While at la Playa I took long beach walks every morning, collecting shells and stones for future bauble and mosaic projects. One day Sue & I took a drive down the Galera Peninsula, visiting the charming fishing village of Estero de Platano. We gave folks lifts along the way and in
Clowning on the Beach
Daily beachcombing walks at Playa Escondida left me filled with awe.
chatting with them got a closer glimpse of local life. After bidding farewell to Judith and Sue (& Leon!), I headed down the coast. Along the way I stopped in El Matal and had a wonderful afternoon of Scrabble with Bobby & Jody & Pat in El Matal, near Jama. Bobby & I also played some Backgammon as well as Cribbage. In Briceno I visited Moya and we had seafood lunch on the beach. Then I continued down to Bahia de Caraquez where I connected with Emily Jane & met her new baby boy Emiliano. The next day my adopted sister Beatriz arrived from down the coast. She had never been to Bahia so I gave her the grand tour and we stayed at a cute new Canadian/Colombian owned B&B near the new bridge.
On previous visits to Bahia I'd always have to plan my time wisely to be able to cross the estuary via the gabarra ferry, but in the past few years a super-modern bridge was completed -- and now there's even a shopping mall tucked in cloverleaf of the bridge's on-ramp. At dusk Beatriz and I walked across
Me & Beatriz
Walking the Bahia de Caraquez bridge at sunset with my adopted sister. She took this selfie of us cuz I was incapable!
the bridge & back (longer than I thought - almost 1 1/2 miles each way!). When I took her to the bus station she was carrying a printer that I donated to her school as well as a few small packages to deliver to friends further down the coast (things that I had agreed to buy or bring for them from the states).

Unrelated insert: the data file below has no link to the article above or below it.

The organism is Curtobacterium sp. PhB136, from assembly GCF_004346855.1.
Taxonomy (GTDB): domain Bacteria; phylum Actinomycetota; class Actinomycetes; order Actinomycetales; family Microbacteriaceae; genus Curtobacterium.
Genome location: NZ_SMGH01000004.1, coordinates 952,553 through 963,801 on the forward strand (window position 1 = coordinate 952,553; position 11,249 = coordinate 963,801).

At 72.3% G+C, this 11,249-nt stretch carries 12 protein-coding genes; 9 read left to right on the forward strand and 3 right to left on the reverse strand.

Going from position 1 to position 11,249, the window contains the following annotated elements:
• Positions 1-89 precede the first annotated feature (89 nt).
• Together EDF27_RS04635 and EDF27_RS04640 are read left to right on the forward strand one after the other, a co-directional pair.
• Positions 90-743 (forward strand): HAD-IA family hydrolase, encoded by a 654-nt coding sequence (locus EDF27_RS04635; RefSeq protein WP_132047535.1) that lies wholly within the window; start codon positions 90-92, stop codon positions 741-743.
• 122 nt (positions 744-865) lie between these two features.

From there I set off on a solo drive up and across the Andes, hoping to make it all the way to Banos in one day but prepared to spend the night along the way if I got too tired or it got too late. When I drive alone I find my attention is keenly attuned to each detail of each village and hillside that I pass. The bright yellow guayacan trees were bursting into bloom, leaving circles of yellow carpet as they dropped their petals. The fiery orange acacias spread their broad shady canopies, also dropping red seas of blossoms beneath them. And then there are the violet-blue jacarandas, releasing their pearly petals into the wind. I love the drive from coast to Andes, watching the change
Acacia in Bloom
Puddles of orange petals form at the base as the blossoms fall.
in vegetation, marveling at the waterfalls and the play of clouds among the craggy peaks and layers of softly humped mountains. Again I was pleasantly surprised by the road conditions, and carried along by the audio-book I had playing, I reached the shopping mall in Latacunga in time to do a bit of grocery shopping and still make it to my house before dark!